A day before Kristine Newell's latest sale was supposed to close, the Prince George real estate agent was tossed a giant curveball — the buyers were being denied home insurance, because the property was within 50 kilometres of a wildfire.
Insurance companies say it's common for underwriters to restrict new policies in areas where fires are burning, but when Newell's sellers heard the news this Thursday, it set off a cascade of potential consequences.
"When that happens, the lender won't issue the funds, because they won't release funds on a home that's uninsured," Newell said.
"That put my sellers in a position of possibly not having insurance themselves, because they had arranged to have the policy cancelled as of [Friday.]"
Luckily, the sellers managed to postpone their insurance cancellation, and the buyers found someone at the very last minute who would underwrite their new home, after spending a panicked day shopping around.
But Newell is cautioning all of her clients to double and triple check with their insurance providers to make sure their deals won't be affected — even if Prince George seems to be a safe distance from the large out-of-control blazes burning to the south.
"If the fire were any closer to somebody, they couldn't get somebody to insure it. That could leave some buyers homeless and some sellers without any funds to complete on their next sale," Newell said.
"It's quite a tangled web."
Determining the risk factor
It's not impossible to start a new insurance policy when your home is on the edge of a wildfire emergency, but it can be difficult, according to Steve Kee, spokesperson for the Insurance Bureau of Canada.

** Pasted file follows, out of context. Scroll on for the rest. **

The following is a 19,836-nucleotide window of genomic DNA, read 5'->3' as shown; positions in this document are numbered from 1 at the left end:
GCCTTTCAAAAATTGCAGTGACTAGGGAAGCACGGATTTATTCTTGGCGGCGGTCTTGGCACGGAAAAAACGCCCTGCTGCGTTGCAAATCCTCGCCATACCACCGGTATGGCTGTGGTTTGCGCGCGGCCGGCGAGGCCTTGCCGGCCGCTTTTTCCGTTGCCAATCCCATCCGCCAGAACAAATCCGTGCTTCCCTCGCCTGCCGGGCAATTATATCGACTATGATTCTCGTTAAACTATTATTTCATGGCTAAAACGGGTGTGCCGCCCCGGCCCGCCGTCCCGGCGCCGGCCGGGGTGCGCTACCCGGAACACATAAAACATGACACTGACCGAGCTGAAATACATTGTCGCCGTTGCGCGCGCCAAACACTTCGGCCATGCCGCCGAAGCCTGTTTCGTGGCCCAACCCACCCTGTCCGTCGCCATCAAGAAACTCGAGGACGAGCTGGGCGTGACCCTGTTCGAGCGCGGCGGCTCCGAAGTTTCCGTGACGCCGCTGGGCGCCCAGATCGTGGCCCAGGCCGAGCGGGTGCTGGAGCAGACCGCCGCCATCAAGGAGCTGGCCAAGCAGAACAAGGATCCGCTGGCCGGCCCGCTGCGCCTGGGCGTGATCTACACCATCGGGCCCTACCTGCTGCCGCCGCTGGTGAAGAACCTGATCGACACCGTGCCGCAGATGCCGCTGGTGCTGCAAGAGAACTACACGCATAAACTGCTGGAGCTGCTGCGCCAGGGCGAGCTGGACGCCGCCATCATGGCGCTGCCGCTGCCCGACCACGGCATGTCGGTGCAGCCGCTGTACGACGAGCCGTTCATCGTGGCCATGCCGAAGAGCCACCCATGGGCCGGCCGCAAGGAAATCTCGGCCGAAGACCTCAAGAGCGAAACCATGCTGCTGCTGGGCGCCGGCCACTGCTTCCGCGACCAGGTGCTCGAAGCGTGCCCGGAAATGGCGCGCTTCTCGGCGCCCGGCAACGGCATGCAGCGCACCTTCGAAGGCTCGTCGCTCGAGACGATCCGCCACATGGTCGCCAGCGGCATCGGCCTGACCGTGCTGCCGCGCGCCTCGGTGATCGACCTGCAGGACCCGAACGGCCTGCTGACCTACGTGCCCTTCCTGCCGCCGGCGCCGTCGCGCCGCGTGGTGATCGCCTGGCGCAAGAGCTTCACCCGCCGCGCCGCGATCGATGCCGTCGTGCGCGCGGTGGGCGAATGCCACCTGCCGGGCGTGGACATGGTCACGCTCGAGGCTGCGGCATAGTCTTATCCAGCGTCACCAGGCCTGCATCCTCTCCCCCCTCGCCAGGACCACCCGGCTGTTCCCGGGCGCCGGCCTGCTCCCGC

"They're going to look at how far away are you from a fire department or a hydrant ... they're going to look at how your property was built ... the location, that kind of thing. This will all go into how they determine the risk factor for your property," Kee said.
But many underwriters issue blanket restrictions on new policies, based on the proximity to active fires.
Integris Credit Union, which has its headquarters in Prince George, has warned customers in a blog post: "Each Insurance company that we deal with has their own defined restrictions about whether we can arrange insurance in certain zones, but generally if your property is in imminent threat, we will likely be prevented from arranging any new coverage."
Langley's Mutual Fire Insurance, for example, prohibits its brokers from issuing any new policies if a home is within about 50 kilometres of an active wildfire — much like the insurers in Newell's nearly aborted sale.
"It's similar to, say, a medical insurance policy, if there is a pre-existing condition," said Denise Yeng, Mutual Fire's director of business development.
"It would be tough for an insurance company to say for sure whether someone's residence is affected by the fires and to what degree."
Usually, those restrictions will only be lifted once a fire has been 100-per-cent contained, Yeng added.
But as Kee pointed out, insurance rates may not be as low as they were before the wildfire started.
"If there's a ton of claims for a specific area, that might impact the risk factor considerably," he said.